Forever New

O sing to the Lord a new song; sing to the Lord, all the earth. 
Ps 96:1 

When the psalmist calls on all the earth to sing to the Lord, I have to remind myself that that's not what the Hebrew really says. The Lord isn't some vague god that might or might not exist and have power over all people. The Hebrew specifies that The Lord is none other than יהוה—Israel's God, whose Name can be spelled but not pronounced—who is named twice in Psalm 96:1.

Since The Lord was not praised beyond the borders of the land where Israel dwelt, Calvin points out that this psalm must refer to "the kingdom of Christ," since "other nations were at that time necessarily altogether incapacitated for any such exercise" as praising a God they'd never heard of.  This psalm is much more of a promise than it seems on the surface: all the earth is still being invited to join in.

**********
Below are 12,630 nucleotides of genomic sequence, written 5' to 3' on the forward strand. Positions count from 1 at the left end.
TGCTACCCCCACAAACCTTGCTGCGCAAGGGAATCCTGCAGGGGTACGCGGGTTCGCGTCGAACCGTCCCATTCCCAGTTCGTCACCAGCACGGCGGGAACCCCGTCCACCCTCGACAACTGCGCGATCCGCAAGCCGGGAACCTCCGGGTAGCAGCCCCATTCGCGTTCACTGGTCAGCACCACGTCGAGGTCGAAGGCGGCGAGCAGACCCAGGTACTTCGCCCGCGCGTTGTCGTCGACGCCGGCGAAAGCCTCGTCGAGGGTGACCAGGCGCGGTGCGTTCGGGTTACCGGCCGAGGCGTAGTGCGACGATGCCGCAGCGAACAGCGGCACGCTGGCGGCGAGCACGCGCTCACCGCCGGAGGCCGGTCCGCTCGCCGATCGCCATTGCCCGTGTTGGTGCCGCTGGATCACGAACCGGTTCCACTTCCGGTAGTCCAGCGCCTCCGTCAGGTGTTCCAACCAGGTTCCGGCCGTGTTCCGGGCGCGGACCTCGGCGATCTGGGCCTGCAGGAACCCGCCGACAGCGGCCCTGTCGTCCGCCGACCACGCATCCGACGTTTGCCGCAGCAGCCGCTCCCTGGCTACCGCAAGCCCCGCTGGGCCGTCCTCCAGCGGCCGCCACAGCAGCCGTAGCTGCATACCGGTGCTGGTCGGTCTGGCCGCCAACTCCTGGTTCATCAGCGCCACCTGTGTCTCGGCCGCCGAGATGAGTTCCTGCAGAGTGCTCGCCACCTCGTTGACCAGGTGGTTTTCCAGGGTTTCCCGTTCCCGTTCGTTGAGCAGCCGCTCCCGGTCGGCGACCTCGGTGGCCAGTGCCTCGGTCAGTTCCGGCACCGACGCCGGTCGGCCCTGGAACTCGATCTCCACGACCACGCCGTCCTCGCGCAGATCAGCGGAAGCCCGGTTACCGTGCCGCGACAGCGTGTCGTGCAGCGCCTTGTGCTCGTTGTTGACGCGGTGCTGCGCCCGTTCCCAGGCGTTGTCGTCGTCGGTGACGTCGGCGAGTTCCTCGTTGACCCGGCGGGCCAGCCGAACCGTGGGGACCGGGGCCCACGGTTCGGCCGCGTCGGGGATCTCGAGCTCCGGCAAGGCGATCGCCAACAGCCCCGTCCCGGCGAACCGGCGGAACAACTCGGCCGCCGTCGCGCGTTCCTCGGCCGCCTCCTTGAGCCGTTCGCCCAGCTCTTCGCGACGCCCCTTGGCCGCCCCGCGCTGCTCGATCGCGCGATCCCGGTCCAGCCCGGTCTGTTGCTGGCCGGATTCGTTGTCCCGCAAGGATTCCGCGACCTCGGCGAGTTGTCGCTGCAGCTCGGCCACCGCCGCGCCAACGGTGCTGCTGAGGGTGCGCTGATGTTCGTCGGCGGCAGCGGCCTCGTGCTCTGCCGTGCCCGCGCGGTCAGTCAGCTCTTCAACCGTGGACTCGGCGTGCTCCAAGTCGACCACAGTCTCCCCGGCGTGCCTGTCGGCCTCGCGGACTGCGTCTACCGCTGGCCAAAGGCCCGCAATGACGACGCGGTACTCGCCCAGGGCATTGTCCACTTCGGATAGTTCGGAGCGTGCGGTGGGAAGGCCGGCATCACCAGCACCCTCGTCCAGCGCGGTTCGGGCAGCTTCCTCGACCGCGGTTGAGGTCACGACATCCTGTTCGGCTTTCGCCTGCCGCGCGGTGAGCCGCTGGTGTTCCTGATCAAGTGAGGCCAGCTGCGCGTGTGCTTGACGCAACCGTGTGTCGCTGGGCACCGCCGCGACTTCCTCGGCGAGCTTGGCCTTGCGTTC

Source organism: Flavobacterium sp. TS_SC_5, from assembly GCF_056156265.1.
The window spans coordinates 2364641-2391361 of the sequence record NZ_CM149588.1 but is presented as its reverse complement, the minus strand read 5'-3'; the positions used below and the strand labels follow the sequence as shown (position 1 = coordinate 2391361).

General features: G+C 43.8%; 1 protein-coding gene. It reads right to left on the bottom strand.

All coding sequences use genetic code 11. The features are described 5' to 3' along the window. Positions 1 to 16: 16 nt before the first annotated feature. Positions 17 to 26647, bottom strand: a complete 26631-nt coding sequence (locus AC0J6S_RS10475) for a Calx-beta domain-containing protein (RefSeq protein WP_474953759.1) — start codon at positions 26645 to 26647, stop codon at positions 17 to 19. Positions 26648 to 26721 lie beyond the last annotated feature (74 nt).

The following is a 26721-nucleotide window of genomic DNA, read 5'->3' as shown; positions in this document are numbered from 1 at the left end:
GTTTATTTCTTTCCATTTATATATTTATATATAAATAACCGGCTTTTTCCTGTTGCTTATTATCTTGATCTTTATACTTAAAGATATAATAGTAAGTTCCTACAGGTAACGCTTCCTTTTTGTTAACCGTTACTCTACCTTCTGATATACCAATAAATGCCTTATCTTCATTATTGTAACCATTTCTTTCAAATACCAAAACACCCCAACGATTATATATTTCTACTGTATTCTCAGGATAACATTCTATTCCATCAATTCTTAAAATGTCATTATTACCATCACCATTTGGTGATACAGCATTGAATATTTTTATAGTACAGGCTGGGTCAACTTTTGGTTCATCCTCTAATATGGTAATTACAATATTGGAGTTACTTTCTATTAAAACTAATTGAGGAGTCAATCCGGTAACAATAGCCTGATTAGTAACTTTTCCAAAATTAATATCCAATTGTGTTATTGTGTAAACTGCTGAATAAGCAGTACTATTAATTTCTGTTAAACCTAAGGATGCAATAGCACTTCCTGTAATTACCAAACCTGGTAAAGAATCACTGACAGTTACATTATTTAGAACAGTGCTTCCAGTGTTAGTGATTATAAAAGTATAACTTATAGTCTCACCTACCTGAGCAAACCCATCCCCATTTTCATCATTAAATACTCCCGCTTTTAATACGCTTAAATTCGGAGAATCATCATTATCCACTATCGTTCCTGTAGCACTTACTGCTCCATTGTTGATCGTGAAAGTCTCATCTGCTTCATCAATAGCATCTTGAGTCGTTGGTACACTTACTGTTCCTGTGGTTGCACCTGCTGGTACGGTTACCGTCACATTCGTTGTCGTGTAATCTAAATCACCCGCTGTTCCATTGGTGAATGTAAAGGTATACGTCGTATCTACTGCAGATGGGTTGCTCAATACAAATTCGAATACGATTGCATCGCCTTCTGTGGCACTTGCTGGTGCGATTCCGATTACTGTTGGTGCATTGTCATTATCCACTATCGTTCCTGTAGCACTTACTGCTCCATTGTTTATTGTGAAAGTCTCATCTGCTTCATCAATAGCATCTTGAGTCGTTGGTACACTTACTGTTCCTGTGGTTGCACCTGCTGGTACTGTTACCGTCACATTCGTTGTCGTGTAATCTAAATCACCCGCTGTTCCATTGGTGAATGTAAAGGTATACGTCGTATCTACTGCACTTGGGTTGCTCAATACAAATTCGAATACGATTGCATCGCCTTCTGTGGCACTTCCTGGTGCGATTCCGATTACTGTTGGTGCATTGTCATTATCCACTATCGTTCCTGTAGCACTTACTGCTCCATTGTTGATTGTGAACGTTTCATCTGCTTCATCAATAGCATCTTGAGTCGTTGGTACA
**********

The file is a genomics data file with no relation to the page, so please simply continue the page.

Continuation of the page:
And I think that's what makes this song of praise forever new, for voices are constantly being added to it, changing it and enriching it. Each time a new child of God joins in, the song—though in content the same—becomes something it was not. It becomes new, for it has been renewed by somebody who wasn't singing it before.

I thank you, Lord, that you renew the earth by breathing your Spirit into all who live, and by teaching us to sing to you a song we did not know until now; in Jesus' Name, who taught me to pray...